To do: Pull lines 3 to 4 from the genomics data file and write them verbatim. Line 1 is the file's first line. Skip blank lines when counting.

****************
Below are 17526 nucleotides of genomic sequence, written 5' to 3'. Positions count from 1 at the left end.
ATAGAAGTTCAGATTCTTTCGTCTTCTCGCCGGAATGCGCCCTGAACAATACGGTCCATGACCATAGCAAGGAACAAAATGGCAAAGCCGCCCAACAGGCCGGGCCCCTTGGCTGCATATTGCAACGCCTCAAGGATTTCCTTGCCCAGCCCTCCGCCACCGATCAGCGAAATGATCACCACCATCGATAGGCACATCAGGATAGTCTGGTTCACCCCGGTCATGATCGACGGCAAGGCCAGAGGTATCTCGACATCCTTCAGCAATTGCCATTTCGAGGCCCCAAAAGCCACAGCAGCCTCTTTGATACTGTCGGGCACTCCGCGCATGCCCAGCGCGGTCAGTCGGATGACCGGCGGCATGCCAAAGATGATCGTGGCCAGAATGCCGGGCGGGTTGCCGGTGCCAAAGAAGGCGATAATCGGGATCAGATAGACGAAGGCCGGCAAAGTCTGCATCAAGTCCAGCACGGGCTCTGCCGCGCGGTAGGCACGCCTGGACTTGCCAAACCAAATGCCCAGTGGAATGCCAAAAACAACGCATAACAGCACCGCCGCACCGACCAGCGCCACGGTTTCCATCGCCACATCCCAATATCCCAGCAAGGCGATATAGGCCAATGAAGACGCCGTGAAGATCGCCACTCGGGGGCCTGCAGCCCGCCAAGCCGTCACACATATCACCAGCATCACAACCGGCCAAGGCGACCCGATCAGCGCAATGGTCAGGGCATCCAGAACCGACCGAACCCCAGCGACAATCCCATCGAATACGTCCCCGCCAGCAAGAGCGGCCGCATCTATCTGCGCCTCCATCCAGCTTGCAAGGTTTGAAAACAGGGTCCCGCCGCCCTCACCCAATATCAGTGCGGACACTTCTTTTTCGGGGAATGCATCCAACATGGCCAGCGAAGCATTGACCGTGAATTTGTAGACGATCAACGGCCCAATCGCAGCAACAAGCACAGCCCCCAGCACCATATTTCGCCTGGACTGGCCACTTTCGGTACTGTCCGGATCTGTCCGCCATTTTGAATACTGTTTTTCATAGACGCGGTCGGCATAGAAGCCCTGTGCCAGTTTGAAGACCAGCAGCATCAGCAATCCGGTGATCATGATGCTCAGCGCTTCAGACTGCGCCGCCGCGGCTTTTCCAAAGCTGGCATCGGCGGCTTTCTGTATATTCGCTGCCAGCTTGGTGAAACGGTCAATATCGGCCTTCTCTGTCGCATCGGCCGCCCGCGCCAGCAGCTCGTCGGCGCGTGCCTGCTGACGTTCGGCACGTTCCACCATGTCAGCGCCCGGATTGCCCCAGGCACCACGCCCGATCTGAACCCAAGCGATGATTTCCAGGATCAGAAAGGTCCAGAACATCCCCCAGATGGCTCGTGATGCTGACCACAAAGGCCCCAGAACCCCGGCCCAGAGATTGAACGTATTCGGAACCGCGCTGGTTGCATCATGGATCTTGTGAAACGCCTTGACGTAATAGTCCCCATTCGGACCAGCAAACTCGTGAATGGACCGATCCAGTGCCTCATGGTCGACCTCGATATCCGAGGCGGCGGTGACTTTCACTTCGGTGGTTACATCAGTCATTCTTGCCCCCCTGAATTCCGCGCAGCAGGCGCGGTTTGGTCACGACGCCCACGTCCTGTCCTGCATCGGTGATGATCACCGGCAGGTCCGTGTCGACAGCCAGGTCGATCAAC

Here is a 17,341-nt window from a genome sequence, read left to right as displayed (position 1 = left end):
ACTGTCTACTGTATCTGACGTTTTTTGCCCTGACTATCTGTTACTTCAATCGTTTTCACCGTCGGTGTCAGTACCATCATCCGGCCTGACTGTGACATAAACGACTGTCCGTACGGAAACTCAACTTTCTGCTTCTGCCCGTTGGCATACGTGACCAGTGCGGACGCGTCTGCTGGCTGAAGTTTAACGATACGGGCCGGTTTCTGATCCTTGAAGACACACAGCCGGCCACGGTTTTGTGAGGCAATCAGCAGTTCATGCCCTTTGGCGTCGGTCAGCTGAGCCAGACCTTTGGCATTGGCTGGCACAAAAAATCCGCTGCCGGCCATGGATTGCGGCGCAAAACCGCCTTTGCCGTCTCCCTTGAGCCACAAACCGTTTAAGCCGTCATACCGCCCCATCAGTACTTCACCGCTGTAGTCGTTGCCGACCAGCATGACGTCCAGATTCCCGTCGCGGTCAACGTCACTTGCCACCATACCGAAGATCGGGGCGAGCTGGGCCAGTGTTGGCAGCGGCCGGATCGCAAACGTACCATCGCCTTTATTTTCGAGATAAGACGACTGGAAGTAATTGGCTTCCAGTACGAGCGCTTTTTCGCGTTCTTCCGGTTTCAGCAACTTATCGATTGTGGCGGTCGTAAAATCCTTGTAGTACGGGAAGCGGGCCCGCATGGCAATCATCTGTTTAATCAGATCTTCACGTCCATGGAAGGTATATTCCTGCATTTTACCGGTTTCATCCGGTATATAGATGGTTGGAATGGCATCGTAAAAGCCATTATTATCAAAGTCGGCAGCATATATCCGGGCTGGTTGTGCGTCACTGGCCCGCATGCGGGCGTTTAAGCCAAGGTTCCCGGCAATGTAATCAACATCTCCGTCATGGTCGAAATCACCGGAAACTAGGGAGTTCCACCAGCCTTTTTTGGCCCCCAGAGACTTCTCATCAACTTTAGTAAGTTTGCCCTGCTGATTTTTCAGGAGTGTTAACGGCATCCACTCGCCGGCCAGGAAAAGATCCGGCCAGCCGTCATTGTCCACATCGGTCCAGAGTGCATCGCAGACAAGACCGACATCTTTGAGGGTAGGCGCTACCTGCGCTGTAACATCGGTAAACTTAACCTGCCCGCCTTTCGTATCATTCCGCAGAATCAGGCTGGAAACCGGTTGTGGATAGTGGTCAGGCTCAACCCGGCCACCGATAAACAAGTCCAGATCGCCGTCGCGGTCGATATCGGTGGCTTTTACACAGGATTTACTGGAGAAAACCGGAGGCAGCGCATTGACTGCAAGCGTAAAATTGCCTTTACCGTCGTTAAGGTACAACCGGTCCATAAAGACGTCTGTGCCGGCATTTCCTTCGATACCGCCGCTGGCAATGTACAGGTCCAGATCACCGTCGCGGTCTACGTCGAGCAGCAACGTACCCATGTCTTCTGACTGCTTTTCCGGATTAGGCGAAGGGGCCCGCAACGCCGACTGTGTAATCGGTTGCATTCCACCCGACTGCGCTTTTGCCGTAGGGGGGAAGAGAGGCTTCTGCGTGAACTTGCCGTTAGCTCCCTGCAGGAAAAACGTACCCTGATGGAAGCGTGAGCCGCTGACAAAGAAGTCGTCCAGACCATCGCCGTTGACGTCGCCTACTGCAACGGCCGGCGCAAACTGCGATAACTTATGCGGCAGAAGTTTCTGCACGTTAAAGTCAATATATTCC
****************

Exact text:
Here is a 17,341-nt window from a genome sequence, read left to right as displayed (position 1 = left end):
ACTGTCTACTGTATCTGACGTTTTTTGCCCTGACTATCTGTTACTTCAATCGTTTTCACCGTCGGTGTCAGTACCATCATCCGGCCTGACTGTGACATAAACGACTGTCCGTACGGAAACTCAACTTTCTGCTTCTGCCCGTTGGCATACGTGACCAGTGCGGACGCGTCTGCTGGCTGAAGTTTAACGATACGGGCCGGTTTCTGATCCTTGAAGACACACAGCCGGCCACGGTTTTGTGAGGCAATCAGCAGTTCATGCCCTTTGGCGTCGGTCAGCTGAGCCAGACCTTTGGCATTGGCTGGCACAAAAAATCCGCTGCCGGCCATGGATTGCGGCGCAAAACCGCCTTTGCCGTCTCCCTTGAGCCACAAACCGTTTAAGCCGTCATACCGCCCCATCAGTACTTCACCGCTGTAGTCGTTGCCGACCAGCATGACGTCCAGATTCCCGTCGCGGTCAACGTCACTTGCCACCATACCGAAGATCGGGGCGAGCTGGGCCAGTGTTGGCAGCGGCCGGATCGCAAACGTACCATCGCCTTTATTTTCGAGATAAGACGACTGGAAGTAATTGGCTTCCAGTACGAGCGCTTTTTCGCGTTCTTCCGGTTTCAGCAACTTATCGATTGTGGCGGTCGTAAAATCCTTGTAGTACGGGAAGCGGGCCCGCATGGCAATCATCTGTTTAATCAGATCTTCACGTCCATGGAAGGTATATTCCTGCATTTTACCGGTTTCATCCGGTATATAGATGGTTGGAATGGCATCGTAAAAGCCATTATTATCAAAGTCGGCAGCATATATCCGGGCTGGTTGTGCGTCACTGGCCCGCATGCGGGCGTTTAAGCCAAGGTTCCCGGCAATGTAATCAACATCTCCGTCATGGTCGAAATCACCGGAAACTAGGGAGTTCCACCAGCCTTTTTTGGCCCCCAGAGACTTCTCATCAACTTTAGTAAGTTTGCCCTGCTGATTTTTCAGGAGTGTTAACGGCATCCACTCGCCGGCCAGGAAAAGATCCGGCCAGCCGTCATTGTCCACATCGGTCCAGAGTGCATCGCAGACAAGACCGACATCTTTGAGGGTAGGCGCTACCTGCGCTGTAACATCGGTAAACTTAACCTGCCCGCCTTTCGTATCATTCCGCAGAATCAGGCTGGAAACCGGTTGTGGATAGTGGTCAGGCTCAACCCGGCCACCGATAAACAAGTCCAGATCGCCGTCGCGGTCGATATCGGTGGCTTTTACACAGGATTTACTGGAGAAAACCGGAGGCAGCGCATTGACTGCAAGCGTAAAATTGCCTTTACCGTCGTTAAGGTACAACCGGTCCATAAAGACGTCTGTGCCGGCATTTCCTTCGATACCGCCGCTGGCAATGTACAGGTCCAGATCACCGTCGCGGTCTACGTCGAGCAGCAACGTACCCATGTCTTCTGACTGCTTTTCCGGATTAGGCGAAGGGGCCCGCAACGCCGACTGTGTAATCGGTTGCATTCCACCCGACTGCGCTTTTGCCGTAGGGGGGAAGAGAGGCTTCTGCGTGAACTTGCCGTTAGCTCCCTGCAGGAAAAACGTACCCTGATGGAAGCGTGAGCCGCTGACAAAGAAGTCGTCCAGACCATCGCCGTTGACGTCGCCTACTGCAACGGCCGGCGCAAACTGCGATAACTTATGCGGCAGAAGTTTCTGCACGTTAAAGTCAATATATTCC